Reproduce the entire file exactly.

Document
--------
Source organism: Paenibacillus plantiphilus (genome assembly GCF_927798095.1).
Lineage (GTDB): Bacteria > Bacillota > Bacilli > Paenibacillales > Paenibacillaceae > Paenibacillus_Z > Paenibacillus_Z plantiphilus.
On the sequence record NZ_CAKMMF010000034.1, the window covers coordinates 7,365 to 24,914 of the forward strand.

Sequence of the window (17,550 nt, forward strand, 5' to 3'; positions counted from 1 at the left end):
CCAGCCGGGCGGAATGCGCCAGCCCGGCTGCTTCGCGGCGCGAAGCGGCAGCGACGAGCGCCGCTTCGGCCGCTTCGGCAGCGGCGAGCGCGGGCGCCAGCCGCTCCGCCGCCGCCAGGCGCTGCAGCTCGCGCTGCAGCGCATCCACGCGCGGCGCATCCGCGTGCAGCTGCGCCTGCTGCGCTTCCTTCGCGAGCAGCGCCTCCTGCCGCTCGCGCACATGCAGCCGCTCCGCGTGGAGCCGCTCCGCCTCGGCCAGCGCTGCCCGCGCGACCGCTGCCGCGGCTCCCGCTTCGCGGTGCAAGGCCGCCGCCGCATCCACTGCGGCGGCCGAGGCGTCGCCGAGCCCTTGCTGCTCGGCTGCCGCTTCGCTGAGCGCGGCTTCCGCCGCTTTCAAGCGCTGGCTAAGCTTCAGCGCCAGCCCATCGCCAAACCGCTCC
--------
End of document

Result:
Source organism: Paenibacillus plantiphilus (genome assembly GCF_927798095.1).
Lineage (GTDB): Bacteria > Bacillota > Bacilli > Paenibacillales > Paenibacillaceae > Paenibacillus_Z > Paenibacillus_Z plantiphilus.
On the sequence record NZ_CAKMMF010000034.1, the window covers coordinates 7,365 to 24,914 of the forward strand.

Sequence of the window (17,550 nt, forward strand, 5' to 3'; positions counted from 1 at the left end):
CCAGCCGGGCGGAATGCGCCAGCCCGGCTGCTTCGCGGCGCGAAGCGGCAGCGACGAGCGCCGCTTCGGCCGCTTCGGCAGCGGCGAGCGCGGGCGCCAGCCGCTCCGCCGCCGCCAGGCGCTGCAGCTCGCGCTGCAGCGCATCCACGCGCGGCGCATCCGCGTGCAGCTGCGCCTGCTGCGCTTCCTTCGCGAGCAGCGCCTCCTGCCGCTCGCGCACATGCAGCCGCTCCGCGTGGAGCCGCTCCGCCTCGGCCAGCGCTGCCCGCGCGACCGCTGCCGCGGCTCCCGCTTCGCGGTGCAAGGCCGCCGCCGCATCCACTGCGGCGGCCGAGGCGTCGCCGAGCCCTTGCTGCTCGGCTGCCGCTTCGCTGAGCGCGGCTTCCGCCGCTTTCAAGCGCTGGCTAAGCTTCAGCGCCAGCCCATCGCCAAACCGCTCC